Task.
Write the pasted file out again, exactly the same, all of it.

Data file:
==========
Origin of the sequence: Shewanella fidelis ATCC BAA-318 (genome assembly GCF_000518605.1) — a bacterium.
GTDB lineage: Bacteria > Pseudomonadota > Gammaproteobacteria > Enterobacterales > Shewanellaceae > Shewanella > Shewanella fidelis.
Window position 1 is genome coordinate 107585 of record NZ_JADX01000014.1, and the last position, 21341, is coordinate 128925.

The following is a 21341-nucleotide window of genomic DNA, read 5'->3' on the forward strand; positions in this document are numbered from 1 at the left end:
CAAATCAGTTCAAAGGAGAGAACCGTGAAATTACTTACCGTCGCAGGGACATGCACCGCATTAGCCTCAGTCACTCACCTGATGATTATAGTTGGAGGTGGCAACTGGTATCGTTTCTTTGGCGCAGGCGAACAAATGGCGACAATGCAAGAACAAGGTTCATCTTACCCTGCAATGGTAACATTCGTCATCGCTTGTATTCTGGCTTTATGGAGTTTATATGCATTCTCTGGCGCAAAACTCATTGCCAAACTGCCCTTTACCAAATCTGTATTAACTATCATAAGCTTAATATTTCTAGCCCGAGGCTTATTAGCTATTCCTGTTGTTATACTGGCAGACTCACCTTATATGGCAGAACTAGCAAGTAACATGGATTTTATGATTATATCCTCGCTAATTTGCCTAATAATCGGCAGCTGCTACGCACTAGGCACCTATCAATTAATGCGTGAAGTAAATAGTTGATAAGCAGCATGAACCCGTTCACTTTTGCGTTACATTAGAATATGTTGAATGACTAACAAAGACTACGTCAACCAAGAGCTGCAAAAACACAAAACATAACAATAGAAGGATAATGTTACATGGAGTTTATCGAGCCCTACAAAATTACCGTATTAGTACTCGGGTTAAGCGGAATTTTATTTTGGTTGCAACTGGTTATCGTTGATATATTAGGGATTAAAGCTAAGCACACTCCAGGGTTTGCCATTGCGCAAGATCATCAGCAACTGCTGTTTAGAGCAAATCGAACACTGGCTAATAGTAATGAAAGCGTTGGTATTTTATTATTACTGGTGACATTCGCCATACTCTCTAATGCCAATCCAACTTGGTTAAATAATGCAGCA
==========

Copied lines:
Origin of the sequence: Shewanella fidelis ATCC BAA-318 (genome assembly GCF_000518605.1) — a bacterium.
GTDB lineage: Bacteria > Pseudomonadota > Gammaproteobacteria > Enterobacterales > Shewanellaceae > Shewanella > Shewanella fidelis.
Window position 1 is genome coordinate 107585 of record NZ_JADX01000014.1, and the last position, 21341, is coordinate 128925.

The following is a 21341-nucleotide window of genomic DNA, read 5'->3' on the forward strand; positions in this document are numbered from 1 at the left end:
CAAATCAGTTCAAAGGAGAGAACCGTGAAATTACTTACCGTCGCAGGGACATGCACCGCATTAGCCTCAGTCACTCACCTGATGATTATAGTTGGAGGTGGCAACTGGTATCGTTTCTTTGGCGCAGGCGAACAAATGGCGACAATGCAAGAACAAGGTTCATCTTACCCTGCAATGGTAACATTCGTCATCGCTTGTATTCTGGCTTTATGGAGTTTATATGCATTCTCTGGCGCAAAACTCATTGCCAAACTGCCCTTTACCAAATCTGTATTAACTATCATAAGCTTAATATTTCTAGCCCGAGGCTTATTAGCTATTCCTGTTGTTATACTGGCAGACTCACCTTATATGGCAGAACTAGCAAGTAACATGGATTTTATGATTATATCCTCGCTAATTTGCCTAATAATCGGCAGCTGCTACGCACTAGGCACCTATCAATTAATGCGTGAAGTAAATAGTTGATAAGCAGCATGAACCCGTTCACTTTTGCGTTACATTAGAATATGTTGAATGACTAACAAAGACTACGTCAACCAAGAGCTGCAAAAACACAAAACATAACAATAGAAGGATAATGTTACATGGAGTTTATCGAGCCCTACAAAATTACCGTATTAGTACTCGGGTTAAGCGGAATTTTATTTTGGTTGCAACTGGTTATCGTTGATATATTAGGGATTAAAGCTAAGCACACTCCAGGGTTTGCCATTGCGCAAGATCATCAGCAACTGCTGTTTAGAGCAAATCGAACACTGGCTAATAGTAATGAAAGCGTTGGTATTTTATTATTACTGGTGACATTCGCCATACTCTCTAATGCCAATCCAACTTGGTTAAATAATGCAGCA